Chemicals stored in soft drink bottles major cause of poisoning in children in Bangladesh, says study
Chemicals (such as kerosine) stored in discarded bottles of soft drinks are responsible for one-third of the accidental poisoning among childen in Bangladesh, says a hospital-based study. Researchers from the School of Environment and Life Sciences of Independent University, Bangladesh (IUB), Biomedical Research Foundation (BRF), and Dhaka Medical College Hospital were involved in this study.
The paper, titled “Accidental poisoning in children: a single centre case series study in Bangladesh”, was published in the BMJ Pediatrics Open, a renowned British medical journal. The project was led by Dr. Mohammad Sorowar Hossain, Associate Professor at IUB's Department of Environmental Science and Management.
Accidental poisoning, which is a leading cause of unintentional injuries among children in low-income and middle-income countries, is overall poorly understood in Bangladesh. The objectives of this study therefore were to explore the socio-demographic factors and circumstantial context of accidental poisoning and the prevalence of the type of substances causing it.
Children aged between 2-5 years, and men and children with agility (65.5%) are among the most common victims. A majority of the cases (65%) have been found to have occurred in nuclear families. Most mothers (85%) of these children were non-working and most incidents (around 82%) took place in parents’ homes. Nearly 70% of the incidents took place in the presence of parents and over half of these occurred in the bedroom.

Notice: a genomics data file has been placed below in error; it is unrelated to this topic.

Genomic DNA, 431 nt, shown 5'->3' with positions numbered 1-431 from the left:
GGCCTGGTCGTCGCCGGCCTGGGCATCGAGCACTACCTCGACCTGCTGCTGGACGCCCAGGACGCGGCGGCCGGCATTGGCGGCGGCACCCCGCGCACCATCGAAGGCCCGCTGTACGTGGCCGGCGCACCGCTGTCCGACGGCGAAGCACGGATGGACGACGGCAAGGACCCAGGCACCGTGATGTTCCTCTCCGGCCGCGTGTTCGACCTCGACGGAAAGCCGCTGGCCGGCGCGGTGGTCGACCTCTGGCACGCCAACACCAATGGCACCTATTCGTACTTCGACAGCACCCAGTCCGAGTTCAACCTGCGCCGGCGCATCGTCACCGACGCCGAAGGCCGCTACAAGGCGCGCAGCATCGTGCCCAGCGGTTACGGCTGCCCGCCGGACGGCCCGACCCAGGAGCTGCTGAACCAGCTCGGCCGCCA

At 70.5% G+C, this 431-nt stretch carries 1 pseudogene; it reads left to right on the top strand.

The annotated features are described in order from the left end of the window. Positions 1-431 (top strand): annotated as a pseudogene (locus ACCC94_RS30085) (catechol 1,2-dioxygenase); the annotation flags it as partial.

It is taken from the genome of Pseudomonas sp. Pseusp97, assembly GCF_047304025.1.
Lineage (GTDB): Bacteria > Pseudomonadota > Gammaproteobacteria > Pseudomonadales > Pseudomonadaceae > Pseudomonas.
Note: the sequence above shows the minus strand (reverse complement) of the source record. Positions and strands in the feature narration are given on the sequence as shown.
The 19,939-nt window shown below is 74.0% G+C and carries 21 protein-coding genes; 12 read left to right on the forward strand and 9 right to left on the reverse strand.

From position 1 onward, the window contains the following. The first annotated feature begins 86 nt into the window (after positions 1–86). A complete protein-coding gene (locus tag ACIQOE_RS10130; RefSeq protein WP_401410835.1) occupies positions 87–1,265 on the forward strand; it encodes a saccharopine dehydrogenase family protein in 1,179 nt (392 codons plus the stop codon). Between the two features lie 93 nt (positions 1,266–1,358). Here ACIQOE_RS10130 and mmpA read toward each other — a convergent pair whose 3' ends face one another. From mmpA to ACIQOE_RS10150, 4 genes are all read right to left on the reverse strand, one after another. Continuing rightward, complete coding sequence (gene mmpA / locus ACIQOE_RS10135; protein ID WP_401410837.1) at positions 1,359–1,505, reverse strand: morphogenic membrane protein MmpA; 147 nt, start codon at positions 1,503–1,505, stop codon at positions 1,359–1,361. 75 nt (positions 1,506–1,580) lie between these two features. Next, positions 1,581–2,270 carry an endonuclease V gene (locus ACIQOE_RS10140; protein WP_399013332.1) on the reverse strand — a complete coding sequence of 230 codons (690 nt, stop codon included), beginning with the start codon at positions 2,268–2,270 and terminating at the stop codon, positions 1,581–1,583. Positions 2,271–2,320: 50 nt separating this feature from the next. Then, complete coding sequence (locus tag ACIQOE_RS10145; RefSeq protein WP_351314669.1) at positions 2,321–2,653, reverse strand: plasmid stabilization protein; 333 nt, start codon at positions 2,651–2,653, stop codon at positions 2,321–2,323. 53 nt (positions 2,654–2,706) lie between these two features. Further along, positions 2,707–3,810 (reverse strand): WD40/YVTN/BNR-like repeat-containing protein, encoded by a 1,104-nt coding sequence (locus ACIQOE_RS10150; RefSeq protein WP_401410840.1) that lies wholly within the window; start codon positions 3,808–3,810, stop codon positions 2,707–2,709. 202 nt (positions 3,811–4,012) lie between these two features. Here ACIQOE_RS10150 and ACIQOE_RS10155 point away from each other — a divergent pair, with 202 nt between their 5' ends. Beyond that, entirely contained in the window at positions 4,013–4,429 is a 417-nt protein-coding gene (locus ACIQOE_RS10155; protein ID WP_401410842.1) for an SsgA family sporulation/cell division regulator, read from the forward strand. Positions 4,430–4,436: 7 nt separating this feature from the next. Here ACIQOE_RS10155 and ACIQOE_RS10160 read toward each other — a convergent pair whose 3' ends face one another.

Kerosene was the prevalent cause (33%) of accidental poisoning while insecticides and pesticides ranked second (with around 27% occurrence), followed by medicines (17%) and household chemicals. In nearly one-third of the cases, chemicals were stored in soft drink bottles, while in two-thirds (67.3%) of the cases, the substances were kept in containers other than their original ones. Although over 80% parents somewhat knew that chemicals could be harmful to their children if ingested, most of them did not take any safety measures.
Findings from the study would serve as a baseline for designing future intervention studies (such as mother-centric prevention) and policies to make soft drink companies socially responsible and could also enforce the issue of child protective containers.